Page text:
Monday, November 16, 2015

Maybe I'll Put Down The Pitchfork: Session 3 of Dungeon Exploration

Our group:

Cinder (me): Some kind of fire elemental offspring. Innate burning attacks, not much else.
Rocky: IQ 8 Golem with decent DR 4, Injury Tolerance: Homogeneous, and not much else
Beholder: Has a bunch of hilariously weak eye beams (binding, corrosive/burning innate attacks, telekinesis, etc)
Dr. Dinosaur: Makes things explode and is a dinosaur. Played by my roommate's ten year old daughter.
Homunculus: Winged greedy thing whose capabilities I don't know much about yet.

We started play in combat, quickly wiping the floor with the Kobolds.

This left us at the top of a very deep hole- roughly 60 feet according to a failed Mathematics (Surveying) check on my part. 60 feet being enough of a fall that even Rocky isn't comfortable trying to tank that amount of damage

We dithered about in real time for almost 45 minutes trying to resolve getting down this drop. My climbing skill of 11 is the highest in the group, and repeated climbing checks meant that a fail early is a one-way ticket to creating a new character.

Nobody has rope or climbing gear, and our two flying members either have low ceiling (Beholder) or are still suffering from arrow wounds (took me four attempts to succeed on first aid over the course of an hour of play time). The kobolds had a perilously dangerous ladder they had used which I promptly burned when the GM implied it was in our way.

Attempting to make a ramp of sorts by dumping rubble in was fruitless. The Kobolds had no hidden entrances or doors that we could find.

We eventually made a very dubious ladder from the fences the Kobolds used for fortifications, a bloody miracle considering that nobody in the group has carpentry.

Somehow, we all made it down alive. Kobolds immediately began trying to nail us with crossbows, but 15rof suppression fire does wonders to convince anything with a brain that occupying hallways is a bad idea.

Beholder got caught in a deadfall trap, reducing his HP to 2. The next 'deadfall' we got to I lit on fire (just in case it was a trap- yeah, that's the ticket). When it didn't immediately collapse the group sprinted past it in full expectation of a cave-in.

I took a crossbow bolt to the hand for 3 damage but grabbed the burning 'trap' and took 6 points of burning damage. My absorption DR quickly converted this back into HP.

The rest of the session involved fruitlessly trying to stem the tide of Kobolds taking pot-shots with their crossbows and moving further into the unknown depths.

Lowering the Pitchfork:

I had more fun this last session, largely because of my own antics. Lighting things on fire is what my character is designed to do, and I got to do it twice, even if burning a support beam underground is a terrible idea.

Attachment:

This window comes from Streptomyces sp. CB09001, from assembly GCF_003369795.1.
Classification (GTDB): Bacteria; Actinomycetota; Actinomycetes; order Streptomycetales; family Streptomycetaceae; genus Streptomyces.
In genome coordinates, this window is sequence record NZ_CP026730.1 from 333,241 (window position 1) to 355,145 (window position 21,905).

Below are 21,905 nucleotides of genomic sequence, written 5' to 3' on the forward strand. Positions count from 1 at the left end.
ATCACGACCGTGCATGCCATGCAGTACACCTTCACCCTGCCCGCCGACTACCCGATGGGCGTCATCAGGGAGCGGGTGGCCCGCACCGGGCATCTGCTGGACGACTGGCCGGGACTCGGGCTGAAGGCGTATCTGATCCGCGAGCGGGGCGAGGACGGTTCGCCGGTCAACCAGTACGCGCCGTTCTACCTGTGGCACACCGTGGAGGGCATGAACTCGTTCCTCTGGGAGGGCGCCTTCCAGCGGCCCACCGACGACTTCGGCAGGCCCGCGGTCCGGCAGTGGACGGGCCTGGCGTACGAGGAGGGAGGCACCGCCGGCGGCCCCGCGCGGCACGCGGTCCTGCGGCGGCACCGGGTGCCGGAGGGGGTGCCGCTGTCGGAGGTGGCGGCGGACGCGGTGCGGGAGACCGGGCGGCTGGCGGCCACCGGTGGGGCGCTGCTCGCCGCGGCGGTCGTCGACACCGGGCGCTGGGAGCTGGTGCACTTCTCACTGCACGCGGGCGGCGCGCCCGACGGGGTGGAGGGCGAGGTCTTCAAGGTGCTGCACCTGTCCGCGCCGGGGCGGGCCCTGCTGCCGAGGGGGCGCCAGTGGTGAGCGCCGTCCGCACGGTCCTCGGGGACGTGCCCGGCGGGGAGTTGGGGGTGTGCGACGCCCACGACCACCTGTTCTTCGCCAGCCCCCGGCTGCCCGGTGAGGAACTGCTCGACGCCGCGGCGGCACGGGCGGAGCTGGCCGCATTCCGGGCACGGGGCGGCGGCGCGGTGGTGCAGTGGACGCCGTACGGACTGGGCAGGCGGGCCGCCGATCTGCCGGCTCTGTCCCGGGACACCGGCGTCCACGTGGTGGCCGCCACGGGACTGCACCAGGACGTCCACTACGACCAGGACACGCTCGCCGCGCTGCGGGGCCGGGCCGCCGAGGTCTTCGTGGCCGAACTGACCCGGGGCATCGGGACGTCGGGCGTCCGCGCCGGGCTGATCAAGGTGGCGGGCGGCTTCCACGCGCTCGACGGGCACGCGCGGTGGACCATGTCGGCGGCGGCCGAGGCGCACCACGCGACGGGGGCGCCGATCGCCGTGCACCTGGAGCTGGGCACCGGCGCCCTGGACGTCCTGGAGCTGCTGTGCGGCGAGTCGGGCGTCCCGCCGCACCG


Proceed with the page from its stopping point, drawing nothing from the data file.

Now, the pacing still sucks. Spending 45 minutes examining boring idea after boring idea is a drag. Nobody found the hole problem captivating or exciting- just something that was keeping us from getting to the gooey center.

It's obvious that for the moment we're on a set of railroad tracks considering the path ahead of us has had no branch points at all. The way back isn't an option unless we want to try the ladder back up (ha, no). This linearity isn't a problem- until the party hits a challenge that they cannot succeed at. It's totally cool to have things that players cannot solve or do immediately in games, but only if there are other things to turn around and do while getting the equipment/spell/skill to deal with that thing you're leaving alone for now.

We lack that option entirely, with the only option being forward. The fact that two of our party are seriously injured and that we still have no healing at all (unless the ten year old is adding it to her sheet) is still a concern.


Along with Session 2, we were granted 10 points:
  • I raised all skills associated with Talent (Explorer) to have at least 1 point, and increased Cartography to 2 points
  • I added a second level to my Torch Accessory Perk to double the range it illuminates from 2 yards to 4
  • I added the Overhead enhancement to both of my innate fire attacks on the suggestion of Matt, the guy who played Virgil in Agency 17. Now I can literally rain fire on foes.

Tuesday, November 3, 2015

Sessions 1&2 of Frustrating Dungeon Delving

My IRL group that meets on Tuesday nights just started a dungeon delving game using GURPS run by one of the players who was in my Monster Hunters game. We had our second session tonight.

Point total for characters is 150-50-5, and since the entire group decided to play monsters/monstrous beings... character creation got a bit nasty.

Our group:

Cinder (me): Some kind of fire elemental offspring. Innate burning attacks, not much else.
Rocky: IQ 8 Golem with decent DR 4, Injury Tolerance: Homogeneous, and not much else
Beholder: Has a bunch of hilariously weak eye beams (binding, corrosive/burning innate attacks, telekinesis, etc)